The reality is that about two-thirds of Australia’s milk comes from Victoria’s cows but not a lot of my farm’s milk ends up in the supermarket fridge.

We supply the Murray Goulburn Co-op, which processes about one-third of Australia’s milk and has the technology to make a huge variety of dairy foods and ingredients. It sells to the highest bidder, so the percentage that gets exported depends on how well global commodity prices compare with local dairy markets. In 2011/12, 49 per cent was exported, which is pretty typical.

But Victorian farmers are demoralised. Many are in desperate financial positions. The effects of the collapse in global commodity prices, skyrocketing energy prices, high feed costs and the high Australian dollar are clear but shrouded in secrecy is the impact of the supermarket war.

While $1 milk gets all the attention, other dairy products like butter and cheese have also been hit by the supermarket price war. Murray Goulburn has invested heavily in relaunching its supermarket brands and CEO Gary Helou infamously got all hot under the collar last month about Coles’ refusal to stock MG’s Devondale cheese. But nobody can talk about how Coles and MG negotiate our livelihoods behind the tinted windows of “Darth Vader’s Castle” as the Coles HQ is fondly nicknamed by its suppliers.

We’ll probably never know just what the damage has been – only that our situation is very different from that in states like NSW and Queensland where there is pretty much total reliance on fresh milk sales.

But what those claiming to be “the voice of reason” dismiss is the effect ‘milk that’s cheaper than water’ has on the psyche. It signals to farmers that a fair go no longer matters. And that’s what hurts the most on Australia Day.

Milk war myths

This story from the ABC News on the impact of the price war suggests exports will allow dairy farmers to make a living.

It says China and South-East Asia, particularly India, will provide “huge opportunities” for Australian dairy. True, the February Dairy 2012 Situation and Outlook shows China’s whole milk powder imports have skyrocketed (see page 10).

It’s pretty misleading of the ABC news report to suggest, however, that exports will be our salvation.

First, not all Australian milk can be exported. Queensland, for example, does not have manufacturing facilities capable of producing product for export and it looks like there won’t be enough dairy farmers left there to support a factory in any case. Almost all of their milk is sold as fresh milk on Brisbane’s retail shelves.

Second, Victorian dairy farmers have long exported around half our milk; only 9 per cent of our milk ends up in cartons on the retail shelf and the ABC News report suggests we are doing better than those who supply the domestic market. The prices farmers are paid for a litre of milk in different Australian states tell a very different story. In 2008/09, Victorian farmers were paid 39 cents per litre while Queenslanders received 57 cents. In 2009/10, it was 34 cents versus 56 cents in the Queenslanders’ favour.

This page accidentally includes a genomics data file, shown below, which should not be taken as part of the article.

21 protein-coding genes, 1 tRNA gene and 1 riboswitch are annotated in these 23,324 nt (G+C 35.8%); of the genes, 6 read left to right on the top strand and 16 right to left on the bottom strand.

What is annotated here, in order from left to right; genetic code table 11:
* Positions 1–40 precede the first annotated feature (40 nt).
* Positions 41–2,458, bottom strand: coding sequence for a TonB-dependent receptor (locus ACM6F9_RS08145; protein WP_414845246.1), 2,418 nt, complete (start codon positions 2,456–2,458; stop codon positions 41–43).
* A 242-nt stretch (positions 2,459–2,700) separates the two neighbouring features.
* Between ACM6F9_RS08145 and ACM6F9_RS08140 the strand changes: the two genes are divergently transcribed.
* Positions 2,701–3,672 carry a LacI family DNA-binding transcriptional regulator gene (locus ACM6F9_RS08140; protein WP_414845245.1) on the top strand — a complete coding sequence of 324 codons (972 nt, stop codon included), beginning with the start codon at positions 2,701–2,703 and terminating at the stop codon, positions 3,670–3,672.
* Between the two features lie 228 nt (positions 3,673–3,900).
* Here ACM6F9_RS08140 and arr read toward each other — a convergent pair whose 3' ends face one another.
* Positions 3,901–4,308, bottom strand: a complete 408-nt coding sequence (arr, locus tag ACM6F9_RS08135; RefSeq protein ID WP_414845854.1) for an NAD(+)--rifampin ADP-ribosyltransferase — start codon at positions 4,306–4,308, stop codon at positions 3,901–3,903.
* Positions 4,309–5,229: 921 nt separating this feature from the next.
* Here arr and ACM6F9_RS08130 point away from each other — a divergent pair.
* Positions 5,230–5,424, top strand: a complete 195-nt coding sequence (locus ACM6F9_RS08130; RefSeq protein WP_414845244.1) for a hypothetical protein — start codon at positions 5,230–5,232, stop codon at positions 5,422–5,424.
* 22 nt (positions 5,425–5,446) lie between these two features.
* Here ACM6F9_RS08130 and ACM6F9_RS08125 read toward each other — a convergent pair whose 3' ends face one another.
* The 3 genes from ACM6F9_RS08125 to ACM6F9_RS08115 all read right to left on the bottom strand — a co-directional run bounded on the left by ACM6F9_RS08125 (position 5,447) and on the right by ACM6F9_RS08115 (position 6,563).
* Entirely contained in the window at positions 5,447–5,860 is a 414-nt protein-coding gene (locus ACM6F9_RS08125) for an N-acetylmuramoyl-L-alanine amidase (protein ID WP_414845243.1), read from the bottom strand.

I am not suggesting the Queenslanders have been living it up but these numbers paint a far less rosy picture when it comes to exports, don’t you think?

The ABC also says raw milk prices have doubled in the last five years. Maybe so, but costs seem to have pretty much kept pace and the surging Australian dollar has meant that the average Australian dairy farmer has missed out on a fat pay cheque. Most of the farmers I know are struggling.

As Julian Cribb wrote in his SMH article “Huge shift in what we eat” today:

“If cities and the resources sector continue to take water and land from farmers, and supermarkets continue to punish them economically, much of our future food may be grown in factories, rather than on farms.”

Is that what Australians want?

Big supermarkets, little farmers: the UK story

In the wake of the milk price war here in Australia, this story about the influence of supermarkets in the UK (click the underlined link) is a little unnerving. How can we prevent this happening here? Victorian farmers are less vulnerable to predatory tactics by big retailers for two reasons:

1. Much of our milk is exported; and

2. Victorian processing is dominated by a powerful 100% farmer-owned co-operative.

Having said that, we do share some concerns regarding the profitability of milk pricing.

Dairy Australia’s Australian Dairy Industry In Focus 2010 report says:

“At an average of approximately US$29 per 100kg of milk last year, Australian dairy farmers generally receive among the lowest prices compared to many major producing countries and so must operate highly cost-efficient production systems.  This is regularly borne out by international comparisons; where Australian farms consistently have costs of production in the lower cost category of all farms in such surveys. The fact that around half of Australia’s milk production has been exported over the last decade reflects this high level of competitiveness.

However, this has become increasingly difficult in recent years. Farm cost structures have increased in response to the need to adapt to drier conditions where rain fed pastures are regularly contributing a lower proportion of the total feed base available to the herd. Consequently, Australia’s share of international trade has trended lower as local milk production has contracted over the past decade.” (p. 10)